Conclusion: Higher-order aberrations interacting with lower-order astigmatism is the main reason for the differences between manifest refraction and Contoura measured astigmatism, and the linkage between these interactions can be successfully treated using Contoura and the LYRA Protocol. Lenticular astigmatism is relatively rare.

The use of WaveLight® Contoura to create a uniform cornea: the LYRA Protocol. Part 2: the consequences of treating astigmatism on an incorrect axis via excimer laser

Authors Motwani M
Received 3 February 2017
Accepted for publication 18 April 2017
Published 16 May 2017 Volume 2017:11 Pages 907—913
Checked for plagiarism Yes
Review by Single-blind
Peer reviewers approved by Dr Amy Norman
Peer reviewer comments 4
Editor who approved publication: Dr Scott Fraser

LYRA PROTOCOLPurpose: To show how an incorrect manifest astigmatism axis can cause an abnormal induced astigmatism on a new axis.

Patients and methods: Four eyes of three patients were treated primarily with WaveLight® EX500 wavefront optimized (WFO) treatments for astigmatism. All four eyes needed enhancements and were analyzed retrospectively via WaveLight® Contoura to determine the reason for the incorrect astigmatism treatment. Two of the eyes were retreated with topographic-guided ablation, and two were treated with WFO correction.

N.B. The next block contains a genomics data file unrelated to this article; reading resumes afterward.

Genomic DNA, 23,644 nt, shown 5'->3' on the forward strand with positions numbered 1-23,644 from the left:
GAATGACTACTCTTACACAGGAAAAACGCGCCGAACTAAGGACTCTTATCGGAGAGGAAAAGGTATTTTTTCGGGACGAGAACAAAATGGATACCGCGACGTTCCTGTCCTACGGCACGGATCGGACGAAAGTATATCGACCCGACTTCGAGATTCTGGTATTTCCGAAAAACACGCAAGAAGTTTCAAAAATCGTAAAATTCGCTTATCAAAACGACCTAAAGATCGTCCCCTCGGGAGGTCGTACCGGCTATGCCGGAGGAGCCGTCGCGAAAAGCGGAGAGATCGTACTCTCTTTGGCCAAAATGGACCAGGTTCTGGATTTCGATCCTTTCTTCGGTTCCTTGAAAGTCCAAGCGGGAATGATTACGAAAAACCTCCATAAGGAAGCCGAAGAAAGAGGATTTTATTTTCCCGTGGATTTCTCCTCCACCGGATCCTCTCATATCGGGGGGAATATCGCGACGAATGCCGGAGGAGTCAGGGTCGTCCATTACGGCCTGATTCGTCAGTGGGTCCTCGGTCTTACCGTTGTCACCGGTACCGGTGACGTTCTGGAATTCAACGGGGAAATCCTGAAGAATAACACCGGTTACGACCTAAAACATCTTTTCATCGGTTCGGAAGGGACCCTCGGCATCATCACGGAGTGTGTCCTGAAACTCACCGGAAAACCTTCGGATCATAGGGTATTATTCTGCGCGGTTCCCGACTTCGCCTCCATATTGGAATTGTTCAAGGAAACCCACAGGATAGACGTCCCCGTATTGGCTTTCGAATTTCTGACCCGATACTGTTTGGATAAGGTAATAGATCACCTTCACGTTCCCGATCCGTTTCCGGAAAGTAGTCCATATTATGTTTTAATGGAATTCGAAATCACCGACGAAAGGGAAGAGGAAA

Results: The eyes that had an incorrect manifest axis resulted in a new abnormal induced astigmatism on a wholly new axis. Treatment with topographic-guided ablation completely eliminated the newly induced astigmatism. Treatment with WFO of an abnormal induced astigmatism corrected the refraction but still left topographic evidence of the abnormal astigmatism behind. One eye was incorrectly treated for astigmatism due to coma affecting refraction when the patient was dilated. This eye had a normal induced astigmatism on a perpendicular axis and was corrected using WFO. The use of manifest refraction with WaveLight® Contoura topographic-guided ablation will lead to incorrect astigmatism correction when the manifest astigmatism and axis differ from the WaveLight® Contoura measured.

Conclusion: Correction of an incorrect manifest refraction astigmatic axis does not simply create undercorrection of the astigmatism but induces an entirely new abnormal astigmatism on a different axis. Manifest refraction is less accurate and can lead to abnormal astigmatism when laser ablation is performed.

The use of Wavelight® Contoura to create a uniform cornea: the LYRA protocol. Part 3: the results of 50 treated eyes

Authors Motwani M
Received 3 February 2017
Accepted for publication 18 April 2017
Published 16 May 2017 Volume 2017:11 Pages 915—921
Checked for plagiarism Yes
Review by Single-blind
Peer reviewers approved by Dr Amy Norman
Peer reviewer comments 4
Editor who approved publication: Dr Scott Fraser

LYRA PROTOCOL PART 3Purpose: To demonstrate how using the Wavelight Contoura measured astigmatism and axis eliminates corneal astigmatism and creates uniformly shaped corneas.